And let’s get behind Nick’s “take back power” campaign. It’s only just started, after all (!). The circumstances of the Euro elections won’t repeat themselves anytime soon. Above all, we need to tell people stories about the changes we offer, the bottom lines and not the process; telling stories that speak to hearts as well as heads.

Sunday, 7 June 2009

On the 2009 local election results - an update

Yesterday, I blogged about the English local election results, and suggested that the Liberal Democrats appeared to have performed very well in the national equivalent vote and, perhaps, not so well in terms of council seats.

In today’s Sunday Times, Colin Rallings and Michael Thrasher, co-directors of the LGC Elections Centre and compilers of the Local Elections Handbook, estimate the national equivalent vote as follows: Conservatives 35%, Liberal Democrats 25%, Labour 22% and others 18%.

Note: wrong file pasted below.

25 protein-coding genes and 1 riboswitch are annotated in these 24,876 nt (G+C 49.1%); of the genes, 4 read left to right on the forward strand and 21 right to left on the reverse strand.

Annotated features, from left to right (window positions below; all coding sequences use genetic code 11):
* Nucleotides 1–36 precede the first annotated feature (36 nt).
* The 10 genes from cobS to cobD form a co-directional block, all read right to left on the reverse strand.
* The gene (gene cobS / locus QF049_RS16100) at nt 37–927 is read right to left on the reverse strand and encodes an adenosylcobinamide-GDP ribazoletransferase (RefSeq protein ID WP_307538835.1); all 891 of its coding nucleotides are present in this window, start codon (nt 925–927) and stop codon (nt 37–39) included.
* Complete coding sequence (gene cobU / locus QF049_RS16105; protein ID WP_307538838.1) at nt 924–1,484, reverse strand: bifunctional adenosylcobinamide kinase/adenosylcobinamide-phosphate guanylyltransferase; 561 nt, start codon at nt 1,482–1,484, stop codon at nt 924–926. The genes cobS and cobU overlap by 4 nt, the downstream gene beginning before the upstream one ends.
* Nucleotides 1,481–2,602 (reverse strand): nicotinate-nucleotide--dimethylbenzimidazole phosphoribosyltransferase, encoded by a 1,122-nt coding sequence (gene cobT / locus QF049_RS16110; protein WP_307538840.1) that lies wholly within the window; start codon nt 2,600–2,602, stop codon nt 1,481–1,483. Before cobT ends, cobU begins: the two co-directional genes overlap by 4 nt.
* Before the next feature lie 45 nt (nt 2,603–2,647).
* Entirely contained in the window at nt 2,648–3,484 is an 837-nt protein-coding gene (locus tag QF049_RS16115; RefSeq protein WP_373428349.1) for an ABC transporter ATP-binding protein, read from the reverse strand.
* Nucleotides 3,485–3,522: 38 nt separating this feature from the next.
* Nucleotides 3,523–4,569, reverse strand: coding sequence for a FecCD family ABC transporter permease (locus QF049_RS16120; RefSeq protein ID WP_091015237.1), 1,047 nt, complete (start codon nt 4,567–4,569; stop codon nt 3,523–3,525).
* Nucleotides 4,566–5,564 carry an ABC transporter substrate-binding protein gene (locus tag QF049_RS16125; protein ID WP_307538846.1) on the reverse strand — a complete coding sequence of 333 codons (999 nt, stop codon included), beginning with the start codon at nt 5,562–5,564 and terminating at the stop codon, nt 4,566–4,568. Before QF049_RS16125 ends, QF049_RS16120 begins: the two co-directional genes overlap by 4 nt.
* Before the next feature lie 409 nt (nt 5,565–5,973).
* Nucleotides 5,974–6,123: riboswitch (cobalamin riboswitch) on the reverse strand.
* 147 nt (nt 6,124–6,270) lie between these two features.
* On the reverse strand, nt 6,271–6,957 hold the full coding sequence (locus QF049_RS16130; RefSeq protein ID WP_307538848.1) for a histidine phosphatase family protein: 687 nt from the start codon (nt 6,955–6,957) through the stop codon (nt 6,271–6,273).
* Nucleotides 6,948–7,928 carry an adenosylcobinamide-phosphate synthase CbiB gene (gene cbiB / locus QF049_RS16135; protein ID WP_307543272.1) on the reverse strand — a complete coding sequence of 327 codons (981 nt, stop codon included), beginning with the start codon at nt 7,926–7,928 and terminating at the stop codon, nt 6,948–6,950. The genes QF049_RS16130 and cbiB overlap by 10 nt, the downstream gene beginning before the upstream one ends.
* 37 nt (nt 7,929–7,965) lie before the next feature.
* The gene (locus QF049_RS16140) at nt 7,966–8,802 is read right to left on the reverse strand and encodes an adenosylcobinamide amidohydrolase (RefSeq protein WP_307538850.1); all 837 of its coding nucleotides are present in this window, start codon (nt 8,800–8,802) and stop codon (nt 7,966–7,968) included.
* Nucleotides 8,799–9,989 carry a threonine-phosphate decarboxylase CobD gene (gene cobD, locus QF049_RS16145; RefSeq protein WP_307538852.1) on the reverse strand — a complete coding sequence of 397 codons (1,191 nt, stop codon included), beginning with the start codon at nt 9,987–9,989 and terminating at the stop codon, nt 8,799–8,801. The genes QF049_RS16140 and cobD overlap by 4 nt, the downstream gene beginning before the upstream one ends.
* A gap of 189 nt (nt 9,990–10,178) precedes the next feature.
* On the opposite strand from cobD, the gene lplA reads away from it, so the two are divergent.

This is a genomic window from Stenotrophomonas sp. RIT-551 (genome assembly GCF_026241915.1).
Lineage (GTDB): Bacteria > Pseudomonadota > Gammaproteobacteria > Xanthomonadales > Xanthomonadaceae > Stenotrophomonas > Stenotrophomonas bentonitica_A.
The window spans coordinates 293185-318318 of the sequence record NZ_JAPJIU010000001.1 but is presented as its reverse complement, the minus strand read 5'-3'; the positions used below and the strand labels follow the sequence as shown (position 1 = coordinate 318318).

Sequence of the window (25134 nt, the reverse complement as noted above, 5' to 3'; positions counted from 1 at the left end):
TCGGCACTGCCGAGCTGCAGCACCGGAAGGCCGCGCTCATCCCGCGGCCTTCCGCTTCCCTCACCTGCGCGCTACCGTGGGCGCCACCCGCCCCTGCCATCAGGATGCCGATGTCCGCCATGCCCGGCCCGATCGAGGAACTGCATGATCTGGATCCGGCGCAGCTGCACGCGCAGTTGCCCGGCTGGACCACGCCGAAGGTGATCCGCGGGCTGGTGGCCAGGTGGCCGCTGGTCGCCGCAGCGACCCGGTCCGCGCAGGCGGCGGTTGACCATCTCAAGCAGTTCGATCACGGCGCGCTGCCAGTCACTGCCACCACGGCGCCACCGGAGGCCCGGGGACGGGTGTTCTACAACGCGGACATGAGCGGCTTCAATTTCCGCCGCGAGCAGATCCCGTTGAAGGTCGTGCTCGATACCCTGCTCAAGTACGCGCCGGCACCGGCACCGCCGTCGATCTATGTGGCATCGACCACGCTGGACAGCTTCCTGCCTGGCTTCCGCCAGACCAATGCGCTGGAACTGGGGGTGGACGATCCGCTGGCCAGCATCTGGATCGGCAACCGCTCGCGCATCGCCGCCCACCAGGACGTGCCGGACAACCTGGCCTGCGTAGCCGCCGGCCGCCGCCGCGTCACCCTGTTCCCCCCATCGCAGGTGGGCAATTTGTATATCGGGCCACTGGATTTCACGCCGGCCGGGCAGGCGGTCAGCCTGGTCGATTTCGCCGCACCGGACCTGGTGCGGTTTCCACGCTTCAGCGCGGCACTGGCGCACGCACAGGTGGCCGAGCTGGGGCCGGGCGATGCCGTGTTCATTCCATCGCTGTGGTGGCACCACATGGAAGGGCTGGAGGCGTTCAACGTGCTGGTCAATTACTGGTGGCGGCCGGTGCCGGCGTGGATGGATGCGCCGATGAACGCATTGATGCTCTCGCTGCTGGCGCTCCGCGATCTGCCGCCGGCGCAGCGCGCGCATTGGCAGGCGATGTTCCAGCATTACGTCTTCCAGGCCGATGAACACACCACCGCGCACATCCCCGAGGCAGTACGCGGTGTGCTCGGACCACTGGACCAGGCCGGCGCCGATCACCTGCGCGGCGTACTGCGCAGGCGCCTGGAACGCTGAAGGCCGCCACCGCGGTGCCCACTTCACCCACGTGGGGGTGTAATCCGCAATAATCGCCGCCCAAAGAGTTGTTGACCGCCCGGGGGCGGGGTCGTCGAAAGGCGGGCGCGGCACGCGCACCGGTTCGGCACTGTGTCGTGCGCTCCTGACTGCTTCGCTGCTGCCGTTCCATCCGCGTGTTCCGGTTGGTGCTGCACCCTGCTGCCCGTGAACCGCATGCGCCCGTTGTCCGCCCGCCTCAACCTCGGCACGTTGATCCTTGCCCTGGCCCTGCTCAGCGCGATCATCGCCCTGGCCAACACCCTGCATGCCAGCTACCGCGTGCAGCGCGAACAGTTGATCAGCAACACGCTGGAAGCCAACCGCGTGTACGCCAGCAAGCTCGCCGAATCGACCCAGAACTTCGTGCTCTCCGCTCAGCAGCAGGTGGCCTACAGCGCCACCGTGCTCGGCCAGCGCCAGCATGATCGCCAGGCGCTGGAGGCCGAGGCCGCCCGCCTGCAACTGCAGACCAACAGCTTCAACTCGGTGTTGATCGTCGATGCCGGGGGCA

Labour’s result is their worst on record and the Conservatives are down 8 points on last year’s showing. The Lib Dem figure is 2 points higher than last year’s (23%), meaning that it is also 2 points higher than in 2005, the last time the same seats were contested. But it is also a little lower than the pre-Blair (1994) and post-Iraq (2004) high watermarks cited by LDV's Stephen Tall yesterday. (I have taken my figures for previous years from the House of Commons library research paper on 2008 local elections.)

Rallings and Thrasher underline the point that I made yesterday about the implications for the Lib Dems of the Tories’ increase in support since 2005.

"The Lib Dems can point to their own more modest successes, most particularly the sweep to power in Bristol. It is noticeable that here, as in other pockets such as Ashfield in Nottinghamshire and Burnley it was Labour rather than the Tories that they damaged."

Rawlings and Thrasher say that the Lib Dems suffered a net loss of 50 council seats – just on the threshold for a “bad Lib Dem result” (a net loss of 50-plus) that was set before polling day by, for instance, the Financial Times.